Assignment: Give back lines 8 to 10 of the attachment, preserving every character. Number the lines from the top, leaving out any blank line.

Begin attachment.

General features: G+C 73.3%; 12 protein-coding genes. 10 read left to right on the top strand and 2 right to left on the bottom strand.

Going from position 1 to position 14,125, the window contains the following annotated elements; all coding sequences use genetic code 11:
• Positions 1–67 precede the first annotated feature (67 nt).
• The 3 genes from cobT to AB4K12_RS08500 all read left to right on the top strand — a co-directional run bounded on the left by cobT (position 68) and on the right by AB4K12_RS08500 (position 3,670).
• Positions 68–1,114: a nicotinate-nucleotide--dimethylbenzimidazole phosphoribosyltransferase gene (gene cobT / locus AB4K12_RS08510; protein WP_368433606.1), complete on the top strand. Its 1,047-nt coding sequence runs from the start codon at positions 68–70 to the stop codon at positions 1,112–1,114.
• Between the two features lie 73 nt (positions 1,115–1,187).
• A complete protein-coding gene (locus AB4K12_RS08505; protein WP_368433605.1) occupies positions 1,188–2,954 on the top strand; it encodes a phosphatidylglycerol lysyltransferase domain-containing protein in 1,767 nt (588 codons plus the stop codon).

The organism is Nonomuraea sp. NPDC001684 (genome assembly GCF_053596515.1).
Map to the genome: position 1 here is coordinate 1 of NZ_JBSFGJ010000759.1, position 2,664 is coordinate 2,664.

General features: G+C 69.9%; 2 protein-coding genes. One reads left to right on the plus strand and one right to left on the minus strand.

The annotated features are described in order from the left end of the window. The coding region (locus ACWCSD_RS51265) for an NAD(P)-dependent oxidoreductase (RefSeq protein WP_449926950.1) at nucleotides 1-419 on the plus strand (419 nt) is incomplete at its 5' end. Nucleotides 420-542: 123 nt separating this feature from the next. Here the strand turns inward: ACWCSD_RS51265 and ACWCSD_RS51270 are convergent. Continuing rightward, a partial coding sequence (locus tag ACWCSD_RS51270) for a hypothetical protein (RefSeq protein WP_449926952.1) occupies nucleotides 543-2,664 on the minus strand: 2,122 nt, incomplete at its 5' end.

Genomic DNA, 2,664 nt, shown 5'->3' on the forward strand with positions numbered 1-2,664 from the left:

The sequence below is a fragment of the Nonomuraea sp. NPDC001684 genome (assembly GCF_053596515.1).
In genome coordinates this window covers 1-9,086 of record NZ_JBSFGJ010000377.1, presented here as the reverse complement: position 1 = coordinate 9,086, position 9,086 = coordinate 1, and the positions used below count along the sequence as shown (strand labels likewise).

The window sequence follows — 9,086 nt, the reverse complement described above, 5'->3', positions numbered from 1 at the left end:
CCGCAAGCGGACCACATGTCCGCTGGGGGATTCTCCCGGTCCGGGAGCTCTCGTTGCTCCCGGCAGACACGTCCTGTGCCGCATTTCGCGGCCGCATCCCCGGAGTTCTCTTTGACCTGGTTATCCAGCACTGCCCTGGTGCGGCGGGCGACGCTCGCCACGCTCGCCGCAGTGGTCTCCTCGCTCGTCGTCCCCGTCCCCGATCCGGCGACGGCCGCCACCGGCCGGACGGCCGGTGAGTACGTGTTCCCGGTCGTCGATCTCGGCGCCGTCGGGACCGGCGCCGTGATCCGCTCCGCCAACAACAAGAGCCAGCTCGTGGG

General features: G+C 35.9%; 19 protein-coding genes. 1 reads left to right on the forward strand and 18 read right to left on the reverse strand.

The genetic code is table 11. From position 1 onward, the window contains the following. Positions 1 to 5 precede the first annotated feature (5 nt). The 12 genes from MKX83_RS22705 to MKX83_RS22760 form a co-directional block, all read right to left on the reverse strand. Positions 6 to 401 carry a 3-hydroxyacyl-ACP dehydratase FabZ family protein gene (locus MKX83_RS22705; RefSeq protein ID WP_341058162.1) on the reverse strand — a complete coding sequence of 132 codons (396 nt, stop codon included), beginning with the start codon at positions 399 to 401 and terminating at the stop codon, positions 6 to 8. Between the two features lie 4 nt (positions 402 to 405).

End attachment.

The organism is Nonomuraea sp. NPDC001684 (genome assembly GCF_053596515.1).
Map to the genome: position 1 here is coordinate 1 of NZ_JBSFGJ010000759.1, position 2,664 is coordinate 2,664.

General features: G+C 69.9%; 2 protein-coding genes. One reads left to right on the plus strand and one right to left on the minus strand.